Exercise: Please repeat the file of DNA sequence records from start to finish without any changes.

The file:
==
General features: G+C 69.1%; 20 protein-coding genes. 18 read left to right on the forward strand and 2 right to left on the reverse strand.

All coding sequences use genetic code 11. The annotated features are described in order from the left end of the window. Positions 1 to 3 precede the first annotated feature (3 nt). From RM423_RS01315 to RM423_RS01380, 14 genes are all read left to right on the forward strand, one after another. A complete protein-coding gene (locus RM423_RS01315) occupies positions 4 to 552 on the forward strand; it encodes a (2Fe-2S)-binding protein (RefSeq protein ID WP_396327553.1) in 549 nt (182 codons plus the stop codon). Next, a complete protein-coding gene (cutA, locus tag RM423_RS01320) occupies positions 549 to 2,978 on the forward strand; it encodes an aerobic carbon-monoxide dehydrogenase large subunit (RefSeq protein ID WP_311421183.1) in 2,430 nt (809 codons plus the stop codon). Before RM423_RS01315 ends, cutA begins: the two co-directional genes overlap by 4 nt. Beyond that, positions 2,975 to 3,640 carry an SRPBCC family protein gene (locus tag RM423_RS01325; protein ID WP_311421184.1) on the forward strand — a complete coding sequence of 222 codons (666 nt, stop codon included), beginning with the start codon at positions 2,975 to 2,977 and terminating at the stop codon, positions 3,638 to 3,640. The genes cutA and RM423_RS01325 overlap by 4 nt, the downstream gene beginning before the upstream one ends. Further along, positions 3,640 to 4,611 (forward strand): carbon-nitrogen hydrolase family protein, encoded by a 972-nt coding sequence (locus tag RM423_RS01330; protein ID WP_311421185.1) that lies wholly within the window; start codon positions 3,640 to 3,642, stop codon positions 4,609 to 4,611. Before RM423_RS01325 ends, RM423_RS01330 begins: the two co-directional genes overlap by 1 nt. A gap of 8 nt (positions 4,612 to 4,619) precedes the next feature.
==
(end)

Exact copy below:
General features: G+C 69.1%; 20 protein-coding genes. 18 read left to right on the forward strand and 2 right to left on the reverse strand.

All coding sequences use genetic code 11. The annotated features are described in order from the left end of the window. Positions 1 to 3 precede the first annotated feature (3 nt). From RM423_RS01315 to RM423_RS01380, 14 genes are all read left to right on the forward strand, one after another. A complete protein-coding gene (locus RM423_RS01315) occupies positions 4 to 552 on the forward strand; it encodes a (2Fe-2S)-binding protein (RefSeq protein ID WP_396327553.1) in 549 nt (182 codons plus the stop codon). Next, a complete protein-coding gene (cutA, locus tag RM423_RS01320) occupies positions 549 to 2,978 on the forward strand; it encodes an aerobic carbon-monoxide dehydrogenase large subunit (RefSeq protein ID WP_311421183.1) in 2,430 nt (809 codons plus the stop codon). Before RM423_RS01315 ends, cutA begins: the two co-directional genes overlap by 4 nt. Beyond that, positions 2,975 to 3,640 carry an SRPBCC family protein gene (locus tag RM423_RS01325; protein ID WP_311421184.1) on the forward strand — a complete coding sequence of 222 codons (666 nt, stop codon included), beginning with the start codon at positions 2,975 to 2,977 and terminating at the stop codon, positions 3,638 to 3,640. The genes cutA and RM423_RS01325 overlap by 4 nt, the downstream gene beginning before the upstream one ends. Further along, positions 3,640 to 4,611 (forward strand): carbon-nitrogen hydrolase family protein, encoded by a 972-nt coding sequence (locus tag RM423_RS01330; protein ID WP_311421185.1) that lies wholly within the window; start codon positions 3,640 to 3,642, stop codon positions 4,609 to 4,611. Before RM423_RS01325 ends, RM423_RS01330 begins: the two co-directional genes overlap by 1 nt. A gap of 8 nt (positions 4,612 to 4,619) precedes the next feature.